Investigate $1^n + 19^n + 20^n + 51^n + 57^n + 80^n + 82^n $ and $2^n + 12^n + 31^n + 40^n + 69^n + 71^n + 85^n$ for different values of n.

What is the largest number you can make using the three digits 2, 3 and 4 in any way you like, using any operations you like? You can only use each digit once.

Do you notice anything about the solutions when you add and/or subtract consecutive negative numbers?

A combination mechanism for a safe comprises thirty-two tumblers numbered from one to thirty-two in such a way that the numbers in each wheel total 132... Could you open the safe?

Can you arrange the digits 1,2,3,4,5,6,7,8,9 into three 3-digit numbers such that their total is close to 1500?

Using 3 rods of integer lengths, none longer than 10 units and not using any rod more than once, you can measure all the lengths in whole units from 1 to 10 units. How many ways can you do this?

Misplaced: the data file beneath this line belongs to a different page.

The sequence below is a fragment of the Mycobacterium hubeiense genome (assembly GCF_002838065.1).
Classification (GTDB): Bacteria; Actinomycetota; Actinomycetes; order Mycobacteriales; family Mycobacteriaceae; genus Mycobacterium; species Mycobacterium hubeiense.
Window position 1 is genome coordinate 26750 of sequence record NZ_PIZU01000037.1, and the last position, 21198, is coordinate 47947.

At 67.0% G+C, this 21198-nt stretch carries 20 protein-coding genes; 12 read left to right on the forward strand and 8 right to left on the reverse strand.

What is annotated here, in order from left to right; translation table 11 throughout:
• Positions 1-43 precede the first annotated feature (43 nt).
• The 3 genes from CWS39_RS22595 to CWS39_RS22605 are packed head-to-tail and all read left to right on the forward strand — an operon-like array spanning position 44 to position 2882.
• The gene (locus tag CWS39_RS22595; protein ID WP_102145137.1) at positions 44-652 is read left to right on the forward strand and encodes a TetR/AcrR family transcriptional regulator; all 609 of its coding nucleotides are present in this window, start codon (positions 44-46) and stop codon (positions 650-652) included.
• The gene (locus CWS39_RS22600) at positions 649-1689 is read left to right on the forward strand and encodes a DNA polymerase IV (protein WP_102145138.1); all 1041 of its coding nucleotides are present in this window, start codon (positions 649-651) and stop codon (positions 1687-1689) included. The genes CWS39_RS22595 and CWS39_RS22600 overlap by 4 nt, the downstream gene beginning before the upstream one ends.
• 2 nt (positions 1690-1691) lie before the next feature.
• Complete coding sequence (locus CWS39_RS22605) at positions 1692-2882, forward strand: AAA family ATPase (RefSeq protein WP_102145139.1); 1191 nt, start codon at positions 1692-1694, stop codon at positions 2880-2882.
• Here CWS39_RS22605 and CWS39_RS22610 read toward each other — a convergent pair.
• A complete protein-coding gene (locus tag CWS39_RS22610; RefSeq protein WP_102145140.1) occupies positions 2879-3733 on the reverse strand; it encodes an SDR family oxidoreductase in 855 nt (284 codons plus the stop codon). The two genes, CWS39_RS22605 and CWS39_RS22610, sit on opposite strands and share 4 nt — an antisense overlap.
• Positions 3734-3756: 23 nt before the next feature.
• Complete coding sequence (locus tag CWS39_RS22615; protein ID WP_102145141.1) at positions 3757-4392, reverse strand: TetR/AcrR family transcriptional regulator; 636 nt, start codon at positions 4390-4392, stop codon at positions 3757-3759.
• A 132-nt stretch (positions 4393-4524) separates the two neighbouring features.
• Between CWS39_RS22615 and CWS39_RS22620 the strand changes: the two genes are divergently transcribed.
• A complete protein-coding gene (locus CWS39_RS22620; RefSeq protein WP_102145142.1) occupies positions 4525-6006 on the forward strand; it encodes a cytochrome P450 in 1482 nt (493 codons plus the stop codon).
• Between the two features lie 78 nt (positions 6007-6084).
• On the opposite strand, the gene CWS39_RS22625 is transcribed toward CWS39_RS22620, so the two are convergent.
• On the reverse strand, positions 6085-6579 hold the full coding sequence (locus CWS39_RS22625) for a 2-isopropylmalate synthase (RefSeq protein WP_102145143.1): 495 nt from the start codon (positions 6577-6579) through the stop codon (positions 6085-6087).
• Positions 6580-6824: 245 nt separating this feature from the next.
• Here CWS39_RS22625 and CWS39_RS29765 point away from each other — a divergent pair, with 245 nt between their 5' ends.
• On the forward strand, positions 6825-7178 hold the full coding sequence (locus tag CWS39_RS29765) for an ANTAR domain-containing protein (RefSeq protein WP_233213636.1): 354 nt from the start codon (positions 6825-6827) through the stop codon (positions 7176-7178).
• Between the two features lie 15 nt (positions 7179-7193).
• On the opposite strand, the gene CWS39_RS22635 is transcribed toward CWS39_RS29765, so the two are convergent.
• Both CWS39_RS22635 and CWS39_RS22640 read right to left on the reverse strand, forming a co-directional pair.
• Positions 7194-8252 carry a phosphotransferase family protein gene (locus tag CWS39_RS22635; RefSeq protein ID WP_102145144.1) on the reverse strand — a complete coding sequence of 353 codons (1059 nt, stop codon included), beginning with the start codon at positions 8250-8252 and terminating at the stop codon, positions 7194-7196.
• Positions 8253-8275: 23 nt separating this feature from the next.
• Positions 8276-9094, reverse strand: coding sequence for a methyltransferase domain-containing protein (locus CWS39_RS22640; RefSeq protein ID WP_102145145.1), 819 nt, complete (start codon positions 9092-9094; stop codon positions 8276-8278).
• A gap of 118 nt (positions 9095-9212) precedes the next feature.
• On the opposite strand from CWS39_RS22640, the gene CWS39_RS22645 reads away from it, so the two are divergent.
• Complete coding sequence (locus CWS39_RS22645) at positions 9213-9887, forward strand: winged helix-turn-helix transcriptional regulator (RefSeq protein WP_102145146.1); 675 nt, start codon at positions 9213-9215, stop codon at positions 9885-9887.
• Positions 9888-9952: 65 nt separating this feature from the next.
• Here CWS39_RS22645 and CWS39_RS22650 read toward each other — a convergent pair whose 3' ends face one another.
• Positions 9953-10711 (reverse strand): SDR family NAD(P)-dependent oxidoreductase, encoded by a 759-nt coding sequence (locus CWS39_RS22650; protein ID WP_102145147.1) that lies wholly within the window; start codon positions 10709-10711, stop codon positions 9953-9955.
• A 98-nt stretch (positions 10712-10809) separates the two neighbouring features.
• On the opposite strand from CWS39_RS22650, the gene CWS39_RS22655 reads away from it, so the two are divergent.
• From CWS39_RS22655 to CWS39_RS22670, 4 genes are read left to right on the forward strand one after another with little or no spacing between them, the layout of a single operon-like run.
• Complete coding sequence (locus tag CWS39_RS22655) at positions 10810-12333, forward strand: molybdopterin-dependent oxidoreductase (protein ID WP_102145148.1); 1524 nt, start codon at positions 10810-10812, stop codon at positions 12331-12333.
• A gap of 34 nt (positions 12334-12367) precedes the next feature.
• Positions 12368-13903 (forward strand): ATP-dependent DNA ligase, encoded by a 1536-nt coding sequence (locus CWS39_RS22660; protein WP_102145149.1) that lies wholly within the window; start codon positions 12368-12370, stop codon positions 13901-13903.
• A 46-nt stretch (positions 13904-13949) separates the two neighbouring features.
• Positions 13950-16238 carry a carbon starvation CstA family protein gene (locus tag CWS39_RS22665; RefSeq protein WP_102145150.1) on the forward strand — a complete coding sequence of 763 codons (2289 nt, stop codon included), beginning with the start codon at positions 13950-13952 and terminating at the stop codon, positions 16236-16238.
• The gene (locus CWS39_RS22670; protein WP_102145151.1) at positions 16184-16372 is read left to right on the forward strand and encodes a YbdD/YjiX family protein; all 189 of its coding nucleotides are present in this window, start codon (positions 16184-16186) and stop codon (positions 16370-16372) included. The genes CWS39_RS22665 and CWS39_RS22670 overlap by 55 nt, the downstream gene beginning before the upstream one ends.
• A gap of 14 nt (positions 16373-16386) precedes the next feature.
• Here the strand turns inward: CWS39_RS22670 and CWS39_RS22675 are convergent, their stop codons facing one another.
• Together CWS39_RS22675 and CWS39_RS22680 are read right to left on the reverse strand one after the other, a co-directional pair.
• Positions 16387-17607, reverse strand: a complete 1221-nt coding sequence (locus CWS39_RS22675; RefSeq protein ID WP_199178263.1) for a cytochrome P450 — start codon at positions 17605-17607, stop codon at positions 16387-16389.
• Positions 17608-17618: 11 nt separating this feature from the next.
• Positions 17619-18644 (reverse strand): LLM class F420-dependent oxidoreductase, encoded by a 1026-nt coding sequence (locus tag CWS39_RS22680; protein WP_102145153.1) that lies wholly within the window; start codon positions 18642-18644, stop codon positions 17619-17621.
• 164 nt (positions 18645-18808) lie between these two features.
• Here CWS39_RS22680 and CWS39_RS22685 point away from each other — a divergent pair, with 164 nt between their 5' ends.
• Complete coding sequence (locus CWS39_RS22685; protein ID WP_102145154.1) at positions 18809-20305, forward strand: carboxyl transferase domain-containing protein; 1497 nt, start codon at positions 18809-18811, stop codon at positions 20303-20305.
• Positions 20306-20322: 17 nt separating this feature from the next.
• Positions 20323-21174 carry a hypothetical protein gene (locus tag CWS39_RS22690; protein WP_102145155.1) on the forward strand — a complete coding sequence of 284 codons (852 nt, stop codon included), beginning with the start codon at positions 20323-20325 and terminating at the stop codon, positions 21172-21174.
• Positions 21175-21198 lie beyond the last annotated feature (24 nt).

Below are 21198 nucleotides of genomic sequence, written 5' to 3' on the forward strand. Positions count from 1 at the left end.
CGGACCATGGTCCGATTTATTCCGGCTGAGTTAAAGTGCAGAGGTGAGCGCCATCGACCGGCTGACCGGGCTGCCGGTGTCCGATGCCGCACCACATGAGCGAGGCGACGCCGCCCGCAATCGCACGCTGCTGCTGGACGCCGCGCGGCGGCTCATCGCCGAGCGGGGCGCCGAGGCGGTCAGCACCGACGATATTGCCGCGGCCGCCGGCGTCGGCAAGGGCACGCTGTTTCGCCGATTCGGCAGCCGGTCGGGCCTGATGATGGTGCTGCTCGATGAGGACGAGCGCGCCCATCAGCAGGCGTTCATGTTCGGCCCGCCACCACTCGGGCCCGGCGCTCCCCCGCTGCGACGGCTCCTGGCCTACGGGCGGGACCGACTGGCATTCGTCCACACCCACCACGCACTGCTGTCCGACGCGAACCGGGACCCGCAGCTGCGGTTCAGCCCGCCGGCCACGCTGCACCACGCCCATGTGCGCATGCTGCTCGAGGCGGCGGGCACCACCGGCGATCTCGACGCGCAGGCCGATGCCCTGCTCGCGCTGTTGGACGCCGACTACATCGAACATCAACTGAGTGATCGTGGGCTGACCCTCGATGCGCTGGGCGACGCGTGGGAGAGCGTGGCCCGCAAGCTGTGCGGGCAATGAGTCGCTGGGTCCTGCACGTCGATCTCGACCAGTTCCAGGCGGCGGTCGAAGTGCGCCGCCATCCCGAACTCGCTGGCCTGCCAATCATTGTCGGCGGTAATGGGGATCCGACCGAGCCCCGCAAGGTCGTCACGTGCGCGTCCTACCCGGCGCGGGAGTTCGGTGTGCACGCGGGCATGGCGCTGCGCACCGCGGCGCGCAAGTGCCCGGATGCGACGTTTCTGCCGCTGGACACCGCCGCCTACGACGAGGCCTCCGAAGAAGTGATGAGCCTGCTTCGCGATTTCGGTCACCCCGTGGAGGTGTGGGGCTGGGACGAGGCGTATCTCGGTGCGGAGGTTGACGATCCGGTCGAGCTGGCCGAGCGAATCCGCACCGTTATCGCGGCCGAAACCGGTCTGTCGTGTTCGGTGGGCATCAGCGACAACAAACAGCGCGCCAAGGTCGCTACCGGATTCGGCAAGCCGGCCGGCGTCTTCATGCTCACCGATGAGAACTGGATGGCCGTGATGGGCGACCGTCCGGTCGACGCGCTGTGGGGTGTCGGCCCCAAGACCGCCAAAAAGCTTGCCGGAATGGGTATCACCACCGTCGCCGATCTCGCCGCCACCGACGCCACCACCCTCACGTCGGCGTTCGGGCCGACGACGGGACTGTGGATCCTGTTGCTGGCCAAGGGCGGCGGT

Crosses can be drawn on number grids of various sizes. What do you notice when you add opposite ends?

If each of these three shapes has a value, can you find the totals of the combinations? Perhaps you can use the shapes to make the given totals?

Can you design a new shape for the twenty-eight squares and arrange the numbers in a logical way? What patterns do you notice?

First Connect Three game for an adult and child. Use the dice numbers and either addition or subtraction to get three numbers in a straight line.

Use your logical reasoning to work out how many cows and how many sheep there are in each field.

Different combinations of the weights available allow you to make different totals. Which totals can you make?

Susie took cherries out of a bowl by following a certain pattern. How many cherries had there been in the bowl to start with if she was left with 14 single ones?

There are nasty versions of this dice game but we'll start with the nice ones...

Investigate the different distances of these car journeys and find out how long they take.

Using some or all of the operations of addition, subtraction, multiplication and division and using the digits 3, 3, 8 and 8 each once and only once make an expression equal to 24.